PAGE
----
Thursday, February 04, 2010

We need "More and Better **Leadership**"

Digby, yesterday:

I also think that Democrats really don't like to govern because it makes them feel exposed. They have prostituted themselves to business and adopted neo-liberal principles, but they have to pretend that they are representing working people and the poor.

Well, there's your problem right there.

If you really want your heart broken, read FDR's first or second second inaugural addresses or virtually any utterance of Harry S Truman (the ones about economics, anyway) and then compare and contrast with the current Clusterfuck That Is The Democratic Party.

I suspect a lot of this goes back to the way the left split in the late sixties; blue collar and union guys vs. the "New Left" college radicals. That split has consistently and only served one constituency well, really; the rich. It is worth remembering that the central, core, consensus issues that have united the left's most dominant constituency (the New Deal coalition) were economic in character.

The consensus left position was simple, and went like this: It is legitimate and necessary to use the power of the central government (through progressive taxation, income redistribution and support for labor) to restrain the tendency of big business to concentrate wealth in the hands of the elite few, and thus provide social and economic stability.

See? Simple.

Everything else needs to flow from that crucial, central, distictive-to-the-left premise - and when it does, suddenly the national conversation starts to change. The Republican Party says we need tax cuts to stimulate the economy; the Democrats point out that the Republicans have been trying that for years, and really just want to give more money to their rich friends and weaken the government's ability to stick up for working folks, but we Democrats want to pass a big jobs bill to give our constituency, ordinary Joes and Janes, a chance to practice their legendary work ethic and provide a nice life for their children.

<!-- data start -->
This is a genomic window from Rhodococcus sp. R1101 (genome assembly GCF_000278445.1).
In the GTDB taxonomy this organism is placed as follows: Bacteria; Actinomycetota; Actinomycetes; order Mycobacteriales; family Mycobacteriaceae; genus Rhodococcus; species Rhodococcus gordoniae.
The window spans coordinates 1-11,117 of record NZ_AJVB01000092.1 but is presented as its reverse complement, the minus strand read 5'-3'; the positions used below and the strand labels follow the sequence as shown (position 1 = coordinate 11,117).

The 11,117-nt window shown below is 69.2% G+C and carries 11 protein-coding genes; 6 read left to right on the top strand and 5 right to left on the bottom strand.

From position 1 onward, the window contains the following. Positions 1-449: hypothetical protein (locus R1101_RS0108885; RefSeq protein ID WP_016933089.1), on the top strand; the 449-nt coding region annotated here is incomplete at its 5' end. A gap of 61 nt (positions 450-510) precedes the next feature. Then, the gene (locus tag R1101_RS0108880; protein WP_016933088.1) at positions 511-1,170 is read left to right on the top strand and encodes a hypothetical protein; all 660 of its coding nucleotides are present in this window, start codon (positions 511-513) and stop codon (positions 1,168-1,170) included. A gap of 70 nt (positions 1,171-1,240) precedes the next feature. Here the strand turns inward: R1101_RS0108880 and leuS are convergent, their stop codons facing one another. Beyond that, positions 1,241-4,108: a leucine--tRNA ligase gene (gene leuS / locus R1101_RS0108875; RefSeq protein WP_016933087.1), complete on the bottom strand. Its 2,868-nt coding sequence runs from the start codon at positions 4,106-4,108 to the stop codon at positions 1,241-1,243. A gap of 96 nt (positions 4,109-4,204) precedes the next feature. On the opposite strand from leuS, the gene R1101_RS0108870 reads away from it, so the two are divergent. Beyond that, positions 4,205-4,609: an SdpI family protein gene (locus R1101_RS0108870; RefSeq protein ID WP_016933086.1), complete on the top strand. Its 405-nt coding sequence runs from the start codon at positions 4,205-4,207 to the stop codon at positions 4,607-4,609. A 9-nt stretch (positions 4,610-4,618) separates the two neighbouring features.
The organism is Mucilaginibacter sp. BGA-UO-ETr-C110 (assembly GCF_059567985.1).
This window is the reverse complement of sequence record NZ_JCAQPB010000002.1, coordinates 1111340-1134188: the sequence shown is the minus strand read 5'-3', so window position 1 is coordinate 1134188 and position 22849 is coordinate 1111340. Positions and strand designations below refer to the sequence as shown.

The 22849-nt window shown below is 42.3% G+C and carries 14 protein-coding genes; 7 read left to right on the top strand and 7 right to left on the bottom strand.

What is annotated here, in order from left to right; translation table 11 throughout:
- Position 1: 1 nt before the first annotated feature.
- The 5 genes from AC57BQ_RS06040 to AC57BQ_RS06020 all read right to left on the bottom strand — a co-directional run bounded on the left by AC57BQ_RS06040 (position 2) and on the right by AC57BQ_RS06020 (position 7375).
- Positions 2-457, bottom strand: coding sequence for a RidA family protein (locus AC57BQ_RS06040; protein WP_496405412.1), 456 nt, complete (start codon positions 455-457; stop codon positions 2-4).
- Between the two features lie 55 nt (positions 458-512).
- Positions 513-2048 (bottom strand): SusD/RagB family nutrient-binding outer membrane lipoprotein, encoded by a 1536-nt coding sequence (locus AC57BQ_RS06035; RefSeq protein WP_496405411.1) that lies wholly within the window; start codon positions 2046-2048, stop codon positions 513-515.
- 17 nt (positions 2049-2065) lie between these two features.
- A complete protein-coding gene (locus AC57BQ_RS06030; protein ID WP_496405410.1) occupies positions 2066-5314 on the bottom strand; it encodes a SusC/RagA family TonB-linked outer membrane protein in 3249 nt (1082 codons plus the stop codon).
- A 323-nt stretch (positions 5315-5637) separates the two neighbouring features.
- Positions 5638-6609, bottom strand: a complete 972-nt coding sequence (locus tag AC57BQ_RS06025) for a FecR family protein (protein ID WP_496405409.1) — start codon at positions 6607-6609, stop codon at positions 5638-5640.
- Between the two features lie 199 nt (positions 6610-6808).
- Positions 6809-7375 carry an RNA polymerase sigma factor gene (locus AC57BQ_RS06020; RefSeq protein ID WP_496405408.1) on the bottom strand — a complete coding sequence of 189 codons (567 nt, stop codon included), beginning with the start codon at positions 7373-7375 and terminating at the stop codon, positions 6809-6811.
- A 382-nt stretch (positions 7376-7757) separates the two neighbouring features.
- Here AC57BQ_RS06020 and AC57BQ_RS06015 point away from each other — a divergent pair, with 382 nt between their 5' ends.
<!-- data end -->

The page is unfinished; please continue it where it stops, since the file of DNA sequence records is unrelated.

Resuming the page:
Like that.

In short, I and Digby and (to some extent) Paul Kruigman and others have been calling for the Democratic Party to take the golden opportunity of the current crisis to break out the economic populist rhetoric to sell economic populist policies.

This would seem to be an obvious and winning strategy that could plausibly lead to a couple generations of electoral and ideological dominance. So, why are we not seeing it?

What has happened is that the Democratic Party leadership has become corrupted by proximity and fealty to the wealth and power of our economic elites. Incrementalism and pressuring the current bunch has not worked, because they are too corrupted; we need new and better leadership. It's time to clean house. The leadership has failed us. It's time to acknowledge that and replace them.

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